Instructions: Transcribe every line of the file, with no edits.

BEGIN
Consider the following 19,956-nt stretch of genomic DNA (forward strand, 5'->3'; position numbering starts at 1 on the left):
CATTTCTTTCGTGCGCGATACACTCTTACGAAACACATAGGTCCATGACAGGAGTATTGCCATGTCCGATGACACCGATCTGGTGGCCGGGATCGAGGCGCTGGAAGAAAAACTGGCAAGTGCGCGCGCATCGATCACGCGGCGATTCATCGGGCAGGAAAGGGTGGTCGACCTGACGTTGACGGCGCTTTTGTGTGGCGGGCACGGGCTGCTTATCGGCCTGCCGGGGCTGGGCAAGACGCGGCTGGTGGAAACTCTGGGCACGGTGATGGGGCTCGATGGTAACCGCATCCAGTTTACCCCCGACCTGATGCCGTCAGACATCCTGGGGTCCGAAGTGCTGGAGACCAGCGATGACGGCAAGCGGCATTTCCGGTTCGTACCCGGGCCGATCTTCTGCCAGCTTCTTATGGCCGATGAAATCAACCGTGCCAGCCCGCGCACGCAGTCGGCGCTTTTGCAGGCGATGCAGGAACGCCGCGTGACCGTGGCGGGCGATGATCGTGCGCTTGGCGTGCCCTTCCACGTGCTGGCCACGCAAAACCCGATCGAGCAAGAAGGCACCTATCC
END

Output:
Consider the following 19,956-nt stretch of genomic DNA (forward strand, 5'->3'; position numbering starts at 1 on the left):
CATTTCTTTCGTGCGCGATACACTCTTACGAAACACATAGGTCCATGACAGGAGTATTGCCATGTCCGATGACACCGATCTGGTGGCCGGGATCGAGGCGCTGGAAGAAAAACTGGCAAGTGCGCGCGCATCGATCACGCGGCGATTCATCGGGCAGGAAAGGGTGGTCGACCTGACGTTGACGGCGCTTTTGTGTGGCGGGCACGGGCTGCTTATCGGCCTGCCGGGGCTGGGCAAGACGCGGCTGGTGGAAACTCTGGGCACGGTGATGGGGCTCGATGGTAACCGCATCCAGTTTACCCCCGACCTGATGCCGTCAGACATCCTGGGGTCCGAAGTGCTGGAGACCAGCGATGACGGCAAGCGGCATTTCCGGTTCGTACCCGGGCCGATCTTCTGCCAGCTTCTTATGGCCGATGAAATCAACCGTGCCAGCCCGCGCACGCAGTCGGCGCTTTTGCAGGCGATGCAGGAACGCCGCGTGACCGTGGCGGGCGATGATCGTGCGCTTGGCGTGCCCTTCCACGTGCTGGCCACGCAAAACCCGATCGAGCAAGAAGGCACCTATCC